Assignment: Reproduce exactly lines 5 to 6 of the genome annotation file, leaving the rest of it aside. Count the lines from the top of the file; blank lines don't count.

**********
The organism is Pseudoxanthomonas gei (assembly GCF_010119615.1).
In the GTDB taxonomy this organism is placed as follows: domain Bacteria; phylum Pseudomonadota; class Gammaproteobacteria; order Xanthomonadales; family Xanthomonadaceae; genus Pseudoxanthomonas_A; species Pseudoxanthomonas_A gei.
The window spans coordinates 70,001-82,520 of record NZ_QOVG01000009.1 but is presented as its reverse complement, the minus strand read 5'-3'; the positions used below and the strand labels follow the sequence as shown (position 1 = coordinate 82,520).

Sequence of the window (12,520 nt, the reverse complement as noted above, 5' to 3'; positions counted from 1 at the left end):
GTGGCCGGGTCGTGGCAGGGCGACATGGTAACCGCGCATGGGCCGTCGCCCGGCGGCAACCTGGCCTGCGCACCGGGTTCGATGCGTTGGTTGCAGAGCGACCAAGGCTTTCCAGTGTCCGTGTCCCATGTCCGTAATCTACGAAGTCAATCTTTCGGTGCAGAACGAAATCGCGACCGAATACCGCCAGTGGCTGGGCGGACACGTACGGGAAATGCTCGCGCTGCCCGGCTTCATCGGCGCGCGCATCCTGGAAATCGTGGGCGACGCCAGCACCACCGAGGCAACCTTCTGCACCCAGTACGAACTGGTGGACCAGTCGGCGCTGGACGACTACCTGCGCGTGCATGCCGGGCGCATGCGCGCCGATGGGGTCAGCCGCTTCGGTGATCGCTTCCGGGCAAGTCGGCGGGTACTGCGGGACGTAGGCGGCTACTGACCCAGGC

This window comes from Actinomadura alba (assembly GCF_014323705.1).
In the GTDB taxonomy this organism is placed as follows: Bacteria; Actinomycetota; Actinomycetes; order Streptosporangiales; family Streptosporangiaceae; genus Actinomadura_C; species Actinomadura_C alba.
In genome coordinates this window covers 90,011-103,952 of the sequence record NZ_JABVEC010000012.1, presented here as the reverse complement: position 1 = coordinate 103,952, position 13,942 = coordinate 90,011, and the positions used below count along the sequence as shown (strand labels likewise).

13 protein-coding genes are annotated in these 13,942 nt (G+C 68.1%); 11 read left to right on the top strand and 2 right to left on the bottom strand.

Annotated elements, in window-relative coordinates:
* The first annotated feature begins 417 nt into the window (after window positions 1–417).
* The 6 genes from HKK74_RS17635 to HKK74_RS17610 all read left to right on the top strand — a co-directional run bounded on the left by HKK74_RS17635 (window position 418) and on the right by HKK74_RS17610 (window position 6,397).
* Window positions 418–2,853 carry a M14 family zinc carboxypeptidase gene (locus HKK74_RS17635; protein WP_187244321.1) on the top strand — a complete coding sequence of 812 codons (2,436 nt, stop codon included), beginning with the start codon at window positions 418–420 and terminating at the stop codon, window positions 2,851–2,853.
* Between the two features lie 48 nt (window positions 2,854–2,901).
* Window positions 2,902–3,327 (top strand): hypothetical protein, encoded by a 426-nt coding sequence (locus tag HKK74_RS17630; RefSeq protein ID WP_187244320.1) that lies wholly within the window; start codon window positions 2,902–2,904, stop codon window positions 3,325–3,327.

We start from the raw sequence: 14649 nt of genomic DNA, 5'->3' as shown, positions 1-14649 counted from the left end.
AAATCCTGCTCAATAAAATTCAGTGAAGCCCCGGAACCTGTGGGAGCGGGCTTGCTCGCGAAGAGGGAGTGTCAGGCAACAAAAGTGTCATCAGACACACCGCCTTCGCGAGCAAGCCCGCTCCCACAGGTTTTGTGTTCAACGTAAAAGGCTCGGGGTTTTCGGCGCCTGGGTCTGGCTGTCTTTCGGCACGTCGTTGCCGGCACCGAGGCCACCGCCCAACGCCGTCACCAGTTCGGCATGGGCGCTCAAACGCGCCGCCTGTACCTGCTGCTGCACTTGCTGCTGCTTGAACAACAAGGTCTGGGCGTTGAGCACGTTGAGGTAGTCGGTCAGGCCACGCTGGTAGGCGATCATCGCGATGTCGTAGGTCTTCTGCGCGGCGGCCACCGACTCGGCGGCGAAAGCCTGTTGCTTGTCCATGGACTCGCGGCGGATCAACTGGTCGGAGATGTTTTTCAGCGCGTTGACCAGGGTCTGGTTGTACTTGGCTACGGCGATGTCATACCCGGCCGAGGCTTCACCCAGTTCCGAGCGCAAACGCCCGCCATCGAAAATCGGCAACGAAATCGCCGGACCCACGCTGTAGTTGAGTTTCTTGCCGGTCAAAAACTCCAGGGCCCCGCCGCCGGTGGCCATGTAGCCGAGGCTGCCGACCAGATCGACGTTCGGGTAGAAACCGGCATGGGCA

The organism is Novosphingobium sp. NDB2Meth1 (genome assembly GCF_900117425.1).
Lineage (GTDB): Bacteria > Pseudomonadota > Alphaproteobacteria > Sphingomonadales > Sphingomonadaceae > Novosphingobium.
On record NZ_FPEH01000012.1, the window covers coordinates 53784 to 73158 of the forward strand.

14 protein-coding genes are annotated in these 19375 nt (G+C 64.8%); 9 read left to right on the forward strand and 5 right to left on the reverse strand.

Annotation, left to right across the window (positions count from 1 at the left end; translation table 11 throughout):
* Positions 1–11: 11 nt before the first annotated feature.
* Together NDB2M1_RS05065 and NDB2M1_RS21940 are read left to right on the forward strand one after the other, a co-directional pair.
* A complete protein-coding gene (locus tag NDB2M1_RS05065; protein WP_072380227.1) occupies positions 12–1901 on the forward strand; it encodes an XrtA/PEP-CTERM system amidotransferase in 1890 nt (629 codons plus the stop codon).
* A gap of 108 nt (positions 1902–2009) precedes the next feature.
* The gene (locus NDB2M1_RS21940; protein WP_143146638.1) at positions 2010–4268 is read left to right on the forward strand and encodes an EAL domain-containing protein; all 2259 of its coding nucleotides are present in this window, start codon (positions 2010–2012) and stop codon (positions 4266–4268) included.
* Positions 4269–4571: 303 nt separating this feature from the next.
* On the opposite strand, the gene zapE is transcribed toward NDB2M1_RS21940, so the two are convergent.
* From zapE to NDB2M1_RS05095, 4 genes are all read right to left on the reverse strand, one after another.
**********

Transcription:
GTGGCCGGGTCGTGGCAGGGCGACATGGTAACCGCGCATGGGCCGTCGCCCGGCGGCAACCTGGCCTGCGCACCGGGTTCGATGCGTTGGTTGCAGAGCGACCAAGGCTTTCCAGTGTCCGTGTCCCATGTCCGTAATCTACGAAGTCAATCTTTCGGTGCAGAACGAAATCGCGACCGAATACCGCCAGTGGCTGGGCGGACACGTACGGGAAATGCTCGCGCTGCCCGGCTTCATCGGCGCGCGCATCCTGGAAATCGTGGGCGACGCCAGCACCACCGAGGCAACCTTCTGCACCCAGTACGAACTGGTGGACCAGTCGGCGCTGGACGACTACCTGCGCGTGCATGCCGGGCGCATGCGCGCCGATGGGGTCAGCCGCTTCGGTGATCGCTTCCGGGCAAGTCGGCGGGTACTGCGGGACGTAGGCGGCTACTGACCCAGGC

This window comes from Actinomadura alba (assembly GCF_014323705.1).